There are several problems with using profanity in work communications. Even if the workplace environment is laid-back and lenient, or the office culture is friendly and insulated, there are still some universal ground rules and preexisting perspectives on profanity.
Even without going over the individual problems with using profanity in work communications, the underlying issue simply boils down to this: If you put a workplace communication with profanity next to the identical message without the profanity, the one without profanity will always seem smarter, more appropriate, more mature, more professional, and more positive, unless the message is explicitly (excuse the pun) about specific profanity itself.
With that being said, there are some specific problems with using profanity in work communications.
In every job and field, there are always de facto strictures that determine standards of professionalism. These include appropriate workplace interactions, communication format, dress code, general presentation, event etiquette etc. All of these elements, done the proper way, combine to enhance a reputation and image of professionalism.
Profanity has a very rare place in professionalism. While some less professional fields may let fly with the foul language much more often than others, the reality is that a top executive will not be taken seriously if he or she is casually sprinkling random profanity into his or her work communications. That style of speech is better left for more crude and crass settings, certainly not the workplace.
Utilizing profanity is somewhat of a lazy way to communicate. It creates a cheap, powerful punch in just a single word or two. Often in heated arguments under anger, profanity will unveil itself because the participants are so clouded in their judgment that they cannot, in the heat of the moment, form coherent arguments or cohesive discussion.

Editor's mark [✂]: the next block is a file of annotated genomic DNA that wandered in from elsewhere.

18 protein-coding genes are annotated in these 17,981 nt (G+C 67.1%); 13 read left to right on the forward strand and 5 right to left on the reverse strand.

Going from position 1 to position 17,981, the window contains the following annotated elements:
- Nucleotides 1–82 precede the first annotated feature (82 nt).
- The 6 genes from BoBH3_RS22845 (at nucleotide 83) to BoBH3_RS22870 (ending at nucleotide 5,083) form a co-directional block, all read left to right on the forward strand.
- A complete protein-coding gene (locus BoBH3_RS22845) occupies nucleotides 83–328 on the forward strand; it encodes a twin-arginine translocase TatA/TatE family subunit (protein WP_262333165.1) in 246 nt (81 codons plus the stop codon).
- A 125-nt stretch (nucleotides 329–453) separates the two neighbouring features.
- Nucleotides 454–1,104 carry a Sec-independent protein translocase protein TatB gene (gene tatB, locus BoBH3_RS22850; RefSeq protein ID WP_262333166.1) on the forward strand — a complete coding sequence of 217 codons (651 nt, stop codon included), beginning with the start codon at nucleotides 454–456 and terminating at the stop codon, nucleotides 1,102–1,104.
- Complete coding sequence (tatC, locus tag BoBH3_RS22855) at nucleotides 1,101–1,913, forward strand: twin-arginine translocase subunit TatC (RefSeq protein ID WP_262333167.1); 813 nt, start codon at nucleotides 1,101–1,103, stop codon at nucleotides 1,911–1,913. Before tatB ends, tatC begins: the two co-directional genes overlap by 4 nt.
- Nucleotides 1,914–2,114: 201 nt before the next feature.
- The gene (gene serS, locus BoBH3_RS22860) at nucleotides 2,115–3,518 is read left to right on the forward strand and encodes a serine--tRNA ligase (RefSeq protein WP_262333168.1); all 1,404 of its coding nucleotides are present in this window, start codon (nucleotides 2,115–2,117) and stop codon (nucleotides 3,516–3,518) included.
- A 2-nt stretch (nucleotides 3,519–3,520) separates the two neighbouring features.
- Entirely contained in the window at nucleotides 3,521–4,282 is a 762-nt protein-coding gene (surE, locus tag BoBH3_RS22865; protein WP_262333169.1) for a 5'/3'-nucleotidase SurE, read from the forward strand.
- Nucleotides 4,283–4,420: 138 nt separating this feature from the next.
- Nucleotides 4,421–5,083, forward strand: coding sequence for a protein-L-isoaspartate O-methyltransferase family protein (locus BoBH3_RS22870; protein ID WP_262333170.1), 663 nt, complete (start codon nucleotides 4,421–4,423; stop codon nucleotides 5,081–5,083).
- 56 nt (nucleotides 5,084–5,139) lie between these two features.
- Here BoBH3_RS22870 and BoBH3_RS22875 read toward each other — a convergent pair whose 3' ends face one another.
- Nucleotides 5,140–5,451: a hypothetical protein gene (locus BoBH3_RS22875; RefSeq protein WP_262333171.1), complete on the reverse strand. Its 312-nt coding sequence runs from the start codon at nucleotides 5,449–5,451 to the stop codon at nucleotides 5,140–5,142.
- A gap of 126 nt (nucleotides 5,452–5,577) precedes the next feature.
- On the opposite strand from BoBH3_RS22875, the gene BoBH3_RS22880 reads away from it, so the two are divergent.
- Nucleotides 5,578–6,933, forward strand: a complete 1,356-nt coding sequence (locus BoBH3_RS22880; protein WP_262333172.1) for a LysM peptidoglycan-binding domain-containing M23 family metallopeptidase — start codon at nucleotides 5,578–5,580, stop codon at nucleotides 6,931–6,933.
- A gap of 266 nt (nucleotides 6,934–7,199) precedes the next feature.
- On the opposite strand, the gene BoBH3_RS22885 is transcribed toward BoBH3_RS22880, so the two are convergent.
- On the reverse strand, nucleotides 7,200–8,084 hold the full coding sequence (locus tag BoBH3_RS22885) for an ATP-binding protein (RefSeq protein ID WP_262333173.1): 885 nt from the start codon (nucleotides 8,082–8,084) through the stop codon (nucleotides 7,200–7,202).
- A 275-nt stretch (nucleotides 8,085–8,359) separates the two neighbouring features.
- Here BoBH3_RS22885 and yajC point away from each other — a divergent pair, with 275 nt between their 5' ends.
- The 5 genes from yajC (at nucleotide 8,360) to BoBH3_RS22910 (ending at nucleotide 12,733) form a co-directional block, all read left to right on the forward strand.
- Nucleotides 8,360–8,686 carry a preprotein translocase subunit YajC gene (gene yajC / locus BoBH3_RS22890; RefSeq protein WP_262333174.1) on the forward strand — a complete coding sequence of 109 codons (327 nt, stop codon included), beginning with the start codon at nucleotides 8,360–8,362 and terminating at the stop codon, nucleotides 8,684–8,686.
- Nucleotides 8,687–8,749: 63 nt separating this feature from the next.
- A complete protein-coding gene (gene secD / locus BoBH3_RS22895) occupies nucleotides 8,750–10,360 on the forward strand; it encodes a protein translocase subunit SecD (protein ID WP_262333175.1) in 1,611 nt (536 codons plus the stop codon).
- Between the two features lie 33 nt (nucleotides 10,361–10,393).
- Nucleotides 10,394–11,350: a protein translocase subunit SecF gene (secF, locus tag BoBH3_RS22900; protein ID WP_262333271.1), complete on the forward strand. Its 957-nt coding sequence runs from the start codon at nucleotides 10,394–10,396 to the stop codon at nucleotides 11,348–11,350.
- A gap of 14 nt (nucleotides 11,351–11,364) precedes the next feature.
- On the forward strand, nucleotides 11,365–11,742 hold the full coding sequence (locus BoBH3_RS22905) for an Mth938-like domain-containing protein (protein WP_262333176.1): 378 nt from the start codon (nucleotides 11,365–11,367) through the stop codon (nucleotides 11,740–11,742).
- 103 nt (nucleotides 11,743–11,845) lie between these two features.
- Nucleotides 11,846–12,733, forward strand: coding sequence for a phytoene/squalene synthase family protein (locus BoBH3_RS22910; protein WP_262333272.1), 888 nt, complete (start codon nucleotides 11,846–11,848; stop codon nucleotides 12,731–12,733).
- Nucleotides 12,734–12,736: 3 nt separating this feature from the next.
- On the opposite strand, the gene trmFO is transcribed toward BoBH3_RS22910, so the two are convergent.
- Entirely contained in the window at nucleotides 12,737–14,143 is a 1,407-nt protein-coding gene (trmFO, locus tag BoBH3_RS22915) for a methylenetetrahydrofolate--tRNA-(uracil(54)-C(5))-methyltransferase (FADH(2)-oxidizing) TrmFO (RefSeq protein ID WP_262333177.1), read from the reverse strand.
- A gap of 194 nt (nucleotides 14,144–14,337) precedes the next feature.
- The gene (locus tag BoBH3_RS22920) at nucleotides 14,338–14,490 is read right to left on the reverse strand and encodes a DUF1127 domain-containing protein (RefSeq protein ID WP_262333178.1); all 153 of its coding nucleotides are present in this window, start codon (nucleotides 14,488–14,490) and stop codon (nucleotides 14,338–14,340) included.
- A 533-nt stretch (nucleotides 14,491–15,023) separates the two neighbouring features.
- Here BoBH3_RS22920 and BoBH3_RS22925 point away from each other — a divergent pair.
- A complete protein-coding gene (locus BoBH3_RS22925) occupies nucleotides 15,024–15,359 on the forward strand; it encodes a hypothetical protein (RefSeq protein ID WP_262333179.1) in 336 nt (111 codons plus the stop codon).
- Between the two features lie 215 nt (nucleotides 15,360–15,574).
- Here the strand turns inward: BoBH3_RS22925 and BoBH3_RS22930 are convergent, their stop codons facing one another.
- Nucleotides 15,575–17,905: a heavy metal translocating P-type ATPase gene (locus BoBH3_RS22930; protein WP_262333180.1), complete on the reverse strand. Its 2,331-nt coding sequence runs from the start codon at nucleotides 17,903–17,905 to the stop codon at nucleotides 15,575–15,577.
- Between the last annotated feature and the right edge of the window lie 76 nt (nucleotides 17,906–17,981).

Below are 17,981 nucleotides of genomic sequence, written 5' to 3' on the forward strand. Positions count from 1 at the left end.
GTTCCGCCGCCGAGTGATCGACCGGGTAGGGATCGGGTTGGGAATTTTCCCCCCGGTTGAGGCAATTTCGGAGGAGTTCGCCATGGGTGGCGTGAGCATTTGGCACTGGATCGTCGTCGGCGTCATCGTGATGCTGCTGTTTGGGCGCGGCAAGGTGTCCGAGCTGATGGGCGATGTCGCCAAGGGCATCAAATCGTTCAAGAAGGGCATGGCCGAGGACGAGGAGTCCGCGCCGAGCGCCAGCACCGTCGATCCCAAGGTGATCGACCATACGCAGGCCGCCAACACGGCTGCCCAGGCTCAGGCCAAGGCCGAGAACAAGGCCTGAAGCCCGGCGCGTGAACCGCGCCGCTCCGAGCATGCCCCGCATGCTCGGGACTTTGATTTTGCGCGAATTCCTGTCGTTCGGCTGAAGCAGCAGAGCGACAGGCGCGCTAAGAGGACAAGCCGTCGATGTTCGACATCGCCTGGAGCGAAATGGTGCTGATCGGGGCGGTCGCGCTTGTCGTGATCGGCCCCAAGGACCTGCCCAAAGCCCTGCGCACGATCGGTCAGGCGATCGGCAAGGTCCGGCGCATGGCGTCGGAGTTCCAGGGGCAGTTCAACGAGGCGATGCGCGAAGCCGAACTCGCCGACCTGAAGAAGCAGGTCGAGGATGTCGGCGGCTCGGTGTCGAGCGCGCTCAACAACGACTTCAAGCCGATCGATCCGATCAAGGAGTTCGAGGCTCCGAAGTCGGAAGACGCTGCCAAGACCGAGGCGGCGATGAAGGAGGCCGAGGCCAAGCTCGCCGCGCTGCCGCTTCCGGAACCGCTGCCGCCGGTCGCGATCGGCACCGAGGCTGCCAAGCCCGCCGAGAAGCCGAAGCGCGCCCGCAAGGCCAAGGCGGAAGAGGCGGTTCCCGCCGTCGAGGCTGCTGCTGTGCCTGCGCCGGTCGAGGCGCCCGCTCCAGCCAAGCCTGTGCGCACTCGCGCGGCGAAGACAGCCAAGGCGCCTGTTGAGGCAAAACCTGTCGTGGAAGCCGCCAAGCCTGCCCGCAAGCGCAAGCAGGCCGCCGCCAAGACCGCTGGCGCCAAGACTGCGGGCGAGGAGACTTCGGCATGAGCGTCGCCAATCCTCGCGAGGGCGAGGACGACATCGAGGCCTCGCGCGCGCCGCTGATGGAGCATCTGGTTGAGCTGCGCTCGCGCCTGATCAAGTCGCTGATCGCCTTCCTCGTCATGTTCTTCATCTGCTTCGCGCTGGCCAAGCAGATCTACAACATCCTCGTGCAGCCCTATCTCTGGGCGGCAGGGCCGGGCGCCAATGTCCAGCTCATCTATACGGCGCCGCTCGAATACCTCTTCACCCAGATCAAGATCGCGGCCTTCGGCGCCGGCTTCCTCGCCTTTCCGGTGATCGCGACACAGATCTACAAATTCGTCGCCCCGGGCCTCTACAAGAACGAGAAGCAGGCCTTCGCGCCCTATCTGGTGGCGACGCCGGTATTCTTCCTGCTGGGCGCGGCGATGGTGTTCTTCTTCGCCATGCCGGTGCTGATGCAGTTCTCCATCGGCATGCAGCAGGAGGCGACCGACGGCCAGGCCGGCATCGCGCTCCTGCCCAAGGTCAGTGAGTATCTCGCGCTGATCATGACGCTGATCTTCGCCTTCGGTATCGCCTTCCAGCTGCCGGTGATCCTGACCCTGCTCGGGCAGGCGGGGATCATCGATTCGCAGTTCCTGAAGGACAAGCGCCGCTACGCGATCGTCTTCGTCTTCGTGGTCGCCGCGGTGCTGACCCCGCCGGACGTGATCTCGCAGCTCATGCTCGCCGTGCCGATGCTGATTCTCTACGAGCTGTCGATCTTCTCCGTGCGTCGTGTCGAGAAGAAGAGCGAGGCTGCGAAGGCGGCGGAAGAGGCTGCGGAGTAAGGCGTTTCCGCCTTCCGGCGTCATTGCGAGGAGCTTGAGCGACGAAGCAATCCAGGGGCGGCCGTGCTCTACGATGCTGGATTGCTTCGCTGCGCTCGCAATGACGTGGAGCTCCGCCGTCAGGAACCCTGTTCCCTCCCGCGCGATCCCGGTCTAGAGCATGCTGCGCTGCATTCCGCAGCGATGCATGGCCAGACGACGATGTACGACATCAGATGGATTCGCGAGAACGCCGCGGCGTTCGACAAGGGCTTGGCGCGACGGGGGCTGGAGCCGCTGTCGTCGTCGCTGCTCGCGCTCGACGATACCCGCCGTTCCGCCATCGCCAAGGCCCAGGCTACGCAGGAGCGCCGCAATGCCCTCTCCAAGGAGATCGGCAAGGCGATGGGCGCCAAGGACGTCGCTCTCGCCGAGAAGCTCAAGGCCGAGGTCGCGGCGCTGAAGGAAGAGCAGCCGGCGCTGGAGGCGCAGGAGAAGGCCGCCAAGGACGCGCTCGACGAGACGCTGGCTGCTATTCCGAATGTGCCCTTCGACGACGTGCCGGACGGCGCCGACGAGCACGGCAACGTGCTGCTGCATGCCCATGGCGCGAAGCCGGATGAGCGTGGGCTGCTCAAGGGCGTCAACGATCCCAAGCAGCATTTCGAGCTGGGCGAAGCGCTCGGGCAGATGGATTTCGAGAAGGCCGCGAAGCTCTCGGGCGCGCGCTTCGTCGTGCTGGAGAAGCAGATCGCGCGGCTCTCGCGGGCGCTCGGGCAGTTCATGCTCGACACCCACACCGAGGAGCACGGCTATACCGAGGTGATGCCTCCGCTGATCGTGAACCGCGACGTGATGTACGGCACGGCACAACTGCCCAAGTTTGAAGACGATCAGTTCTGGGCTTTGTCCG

Instead of resorting to the tactic of profanity, work communicators should strive to get their point across with other words. Profanity is never necessary to achieve the task of communicating ideas; unless, that is, the idea is to provide crude commentary.
With rare (but usually made evident at the time) exceptions, profanity will always serve to detract, rather than enhance, one’s reputation. Using profanity is a tactic usually reserve for immature teens being ignorant, or drunken adults saying regretful things. It is not appropriate for work communications, and will almost always make the person look worse for using it.
But, all things aside, perhaps the biggest problem with using profanity in work communications is that not all people agree on the extent of the unacceptable nature of profanity. Some believe it should not be as taboo, while others may even outright gasp at its use out loud. Just as an effective presentation should take its target audience into account, work communications should keep in mind that the recipient may have a differing, unfavorable view of profanity use.
Overall, even if a worker loves profanity and uses it often in his or her personal life, it is just a common sense conclusion to avoid it in the workplace. Problems with using profanity in work communications can be altogether avoided by just using a little creativity and language skills in its place.